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Honoursmodule: Masters of Suspicion*

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* course also open for first year students

Lecturer(s)

dr. Machiel Keestra

Entry requirements 

This course is accessible for 1st, 2nd and 3rd year honoursstudents.

Recommended prior knowledge

Sufficient academic English - both in writing and speaking; reading & writing skills at the VWO or intern. baccalaureate.

Learning Objectives

Upon completion of this module:

  • The student can give definitions of both skepticism and suspicion, and can explain the difference between the two.
  • The student is familiar with the basic ideas and insights of the four Masters of Suspicion; Freud, Marx, Nietzsche and Darwin, and is able to articulate a substantiated opinion on them.
  • The student can reflect on the ideals of the Enlightenment and is able to use these reflections in discussions regarding the status of scientific truths and knowledge.
  • The student is able to present and substantiate his/her opinion in a classroom discussion, essay and presentation.
  • The student is able to position his academic discipline in relation to other disciplines and to reflect on the borders of his/her own discipline within an interdisciplinary context.
  • The student is able to give a general outline of the 19th century and 20th century scientific worldview and to reflect critically on these.
  • The student is able to describe the continuities and discontinuities between the contributions of the Masters of Suspicion and contemporary thought like postmodernism.
  • The student is able to read and understand complex texts on these issues and can distinguish the main arguments from arguments of secondary importance.

Content

After the Middle Ages, due to an increasing freedom for the individual and discoveries of scientists like Galilei and Newton, a firm belief arose in the progress of human knowledge, morals and society. This belief and trust reigned for some centuries. However, some 19th century scientists were able to shake the prevalent optimism: Charles Darwin, Karl Marx, Friedrich Nietzsche and Sigmund Freud. According to their theories, the confidence in mankind's rationality and autonomy was founded on illusions.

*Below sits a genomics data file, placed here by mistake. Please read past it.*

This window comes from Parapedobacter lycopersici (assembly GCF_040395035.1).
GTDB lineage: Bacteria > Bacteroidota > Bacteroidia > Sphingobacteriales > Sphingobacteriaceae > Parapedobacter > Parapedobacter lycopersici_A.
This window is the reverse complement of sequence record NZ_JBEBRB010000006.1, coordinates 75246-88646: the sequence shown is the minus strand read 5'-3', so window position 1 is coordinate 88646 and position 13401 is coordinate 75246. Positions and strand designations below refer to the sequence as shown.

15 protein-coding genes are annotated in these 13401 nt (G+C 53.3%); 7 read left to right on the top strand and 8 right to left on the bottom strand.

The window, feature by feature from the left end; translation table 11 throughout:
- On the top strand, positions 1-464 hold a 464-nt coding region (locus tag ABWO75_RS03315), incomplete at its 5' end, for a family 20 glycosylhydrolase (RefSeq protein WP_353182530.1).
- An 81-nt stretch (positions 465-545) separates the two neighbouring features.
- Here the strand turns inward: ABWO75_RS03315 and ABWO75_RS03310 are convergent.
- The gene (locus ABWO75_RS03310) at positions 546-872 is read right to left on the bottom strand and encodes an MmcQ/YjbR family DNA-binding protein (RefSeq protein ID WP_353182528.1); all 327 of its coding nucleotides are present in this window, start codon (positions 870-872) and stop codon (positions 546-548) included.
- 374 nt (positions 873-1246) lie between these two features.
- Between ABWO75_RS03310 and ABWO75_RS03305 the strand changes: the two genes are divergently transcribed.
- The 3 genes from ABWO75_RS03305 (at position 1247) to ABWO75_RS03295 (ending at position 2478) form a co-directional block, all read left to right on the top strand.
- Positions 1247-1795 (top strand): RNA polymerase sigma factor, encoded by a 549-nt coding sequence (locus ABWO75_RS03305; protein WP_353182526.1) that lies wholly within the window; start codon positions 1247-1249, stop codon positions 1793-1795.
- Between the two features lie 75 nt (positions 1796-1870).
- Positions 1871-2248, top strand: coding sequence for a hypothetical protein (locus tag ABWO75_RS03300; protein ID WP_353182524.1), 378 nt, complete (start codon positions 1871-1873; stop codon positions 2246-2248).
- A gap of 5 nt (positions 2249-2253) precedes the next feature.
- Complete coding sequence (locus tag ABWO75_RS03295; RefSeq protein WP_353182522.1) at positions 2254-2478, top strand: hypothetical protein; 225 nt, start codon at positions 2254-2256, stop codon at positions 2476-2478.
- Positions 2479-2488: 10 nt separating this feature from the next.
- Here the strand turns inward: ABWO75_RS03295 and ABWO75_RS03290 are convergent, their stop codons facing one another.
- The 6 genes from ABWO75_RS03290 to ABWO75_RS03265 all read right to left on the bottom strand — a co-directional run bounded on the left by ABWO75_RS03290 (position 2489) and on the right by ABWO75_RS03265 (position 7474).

Lectures will shed light on the theories of these thinkers and the scientific and social consequences of their ideas. In addition, students will be challenged to develop their own ideas about science, truth and morals.

Class contents

Seminars, partly devoted to lectures by the professor, partly to student activities.

Assessment

Participation, weekly assignments 10 % 
Group presentation 10 % 
Two take home exams 40 % 
Final Essay 40 %

Min/max participants

max.25

Schedule

Check Datanose for the exact information.

Study material

Hyperlinks: gebruik de link-knop om hyperlinks naar on-line materiaal te creëren.

Registration

Registration is possible for students participating in an Honours programme via an online registration form which will be made available on December 1, 10 am till December 5, 11 pm on this website. 

Placement will be at random and within two weeks students will hear whether they are placed for a course. 

There is NO guarantee for placement if you register after December 5, so make sure you register on time! 

For questions about registration please email to: Honours-iis@uva.nl 

 

Facts & Figures
Mode Honours programme
Credits 6 ECTS, 15 weeks
Language of instruction English
Conditions for admission Open
Starts in February